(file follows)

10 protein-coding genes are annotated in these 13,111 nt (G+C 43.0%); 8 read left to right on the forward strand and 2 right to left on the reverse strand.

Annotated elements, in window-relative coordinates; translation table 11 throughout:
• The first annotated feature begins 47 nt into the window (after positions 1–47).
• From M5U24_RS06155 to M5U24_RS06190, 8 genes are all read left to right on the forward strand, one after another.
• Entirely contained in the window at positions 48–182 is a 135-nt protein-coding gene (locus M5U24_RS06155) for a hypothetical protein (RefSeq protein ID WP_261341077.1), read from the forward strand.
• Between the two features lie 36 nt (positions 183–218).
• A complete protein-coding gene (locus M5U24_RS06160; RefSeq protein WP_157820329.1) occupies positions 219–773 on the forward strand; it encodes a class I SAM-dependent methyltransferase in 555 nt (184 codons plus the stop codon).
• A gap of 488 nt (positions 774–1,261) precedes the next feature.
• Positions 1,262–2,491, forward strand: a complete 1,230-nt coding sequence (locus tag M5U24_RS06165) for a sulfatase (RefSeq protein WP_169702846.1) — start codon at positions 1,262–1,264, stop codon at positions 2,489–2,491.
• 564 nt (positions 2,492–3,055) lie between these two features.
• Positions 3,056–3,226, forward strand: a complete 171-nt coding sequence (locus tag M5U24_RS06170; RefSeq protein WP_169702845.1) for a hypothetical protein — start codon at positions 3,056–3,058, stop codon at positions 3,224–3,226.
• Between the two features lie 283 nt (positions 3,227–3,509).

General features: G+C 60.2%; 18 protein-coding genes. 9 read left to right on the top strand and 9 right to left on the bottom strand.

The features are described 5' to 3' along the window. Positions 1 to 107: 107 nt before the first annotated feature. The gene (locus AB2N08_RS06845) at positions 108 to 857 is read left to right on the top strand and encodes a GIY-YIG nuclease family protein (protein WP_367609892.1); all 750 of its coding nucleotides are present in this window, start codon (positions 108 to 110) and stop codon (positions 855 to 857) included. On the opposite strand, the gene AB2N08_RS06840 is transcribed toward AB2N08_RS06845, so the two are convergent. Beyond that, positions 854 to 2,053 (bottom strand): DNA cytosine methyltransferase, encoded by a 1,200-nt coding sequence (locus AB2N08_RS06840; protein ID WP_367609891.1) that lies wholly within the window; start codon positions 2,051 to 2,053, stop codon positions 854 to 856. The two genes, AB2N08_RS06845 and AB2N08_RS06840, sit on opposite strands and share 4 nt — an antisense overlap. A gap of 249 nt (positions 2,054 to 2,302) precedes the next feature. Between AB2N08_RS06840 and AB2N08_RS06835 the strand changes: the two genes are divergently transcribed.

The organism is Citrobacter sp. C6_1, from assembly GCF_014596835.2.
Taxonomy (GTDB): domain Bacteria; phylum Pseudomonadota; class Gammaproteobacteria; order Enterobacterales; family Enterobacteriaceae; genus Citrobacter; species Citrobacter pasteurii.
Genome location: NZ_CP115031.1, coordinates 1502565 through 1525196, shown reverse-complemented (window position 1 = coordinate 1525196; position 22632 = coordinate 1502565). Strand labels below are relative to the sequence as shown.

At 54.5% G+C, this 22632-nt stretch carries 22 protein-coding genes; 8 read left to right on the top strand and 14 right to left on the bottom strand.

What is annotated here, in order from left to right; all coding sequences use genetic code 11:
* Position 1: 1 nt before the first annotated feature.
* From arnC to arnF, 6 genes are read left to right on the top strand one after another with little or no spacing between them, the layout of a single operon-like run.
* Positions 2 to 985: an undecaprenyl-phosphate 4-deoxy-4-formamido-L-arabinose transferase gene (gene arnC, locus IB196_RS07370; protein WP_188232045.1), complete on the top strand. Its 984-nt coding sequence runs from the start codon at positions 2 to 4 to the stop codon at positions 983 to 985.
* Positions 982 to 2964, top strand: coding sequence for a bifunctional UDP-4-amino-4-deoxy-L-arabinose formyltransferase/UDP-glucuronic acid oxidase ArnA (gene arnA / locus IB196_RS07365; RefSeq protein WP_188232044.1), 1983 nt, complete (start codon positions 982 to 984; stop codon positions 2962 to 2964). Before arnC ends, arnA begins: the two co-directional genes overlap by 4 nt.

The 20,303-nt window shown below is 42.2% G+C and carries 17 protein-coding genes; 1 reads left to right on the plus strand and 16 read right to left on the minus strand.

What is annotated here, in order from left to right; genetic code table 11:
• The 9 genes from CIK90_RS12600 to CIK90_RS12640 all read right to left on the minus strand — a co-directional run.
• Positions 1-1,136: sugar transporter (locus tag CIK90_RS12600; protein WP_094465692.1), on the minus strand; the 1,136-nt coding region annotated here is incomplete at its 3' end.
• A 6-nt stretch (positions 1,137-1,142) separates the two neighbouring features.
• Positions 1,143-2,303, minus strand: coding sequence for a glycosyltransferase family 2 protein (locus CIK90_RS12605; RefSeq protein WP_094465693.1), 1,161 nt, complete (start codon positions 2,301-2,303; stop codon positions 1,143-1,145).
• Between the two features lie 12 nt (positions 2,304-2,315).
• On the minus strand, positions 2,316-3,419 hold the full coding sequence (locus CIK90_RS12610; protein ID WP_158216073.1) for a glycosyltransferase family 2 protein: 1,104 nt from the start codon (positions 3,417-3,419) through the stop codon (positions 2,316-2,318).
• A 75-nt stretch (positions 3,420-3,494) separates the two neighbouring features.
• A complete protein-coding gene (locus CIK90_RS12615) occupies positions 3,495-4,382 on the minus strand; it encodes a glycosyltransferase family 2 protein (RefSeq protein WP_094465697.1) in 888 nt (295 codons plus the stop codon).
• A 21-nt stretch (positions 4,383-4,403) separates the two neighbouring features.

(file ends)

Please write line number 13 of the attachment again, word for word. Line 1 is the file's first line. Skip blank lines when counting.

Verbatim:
General features: G+C 60.2%; 18 protein-coding genes. 9 read left to right on the top strand and 9 right to left on the bottom strand.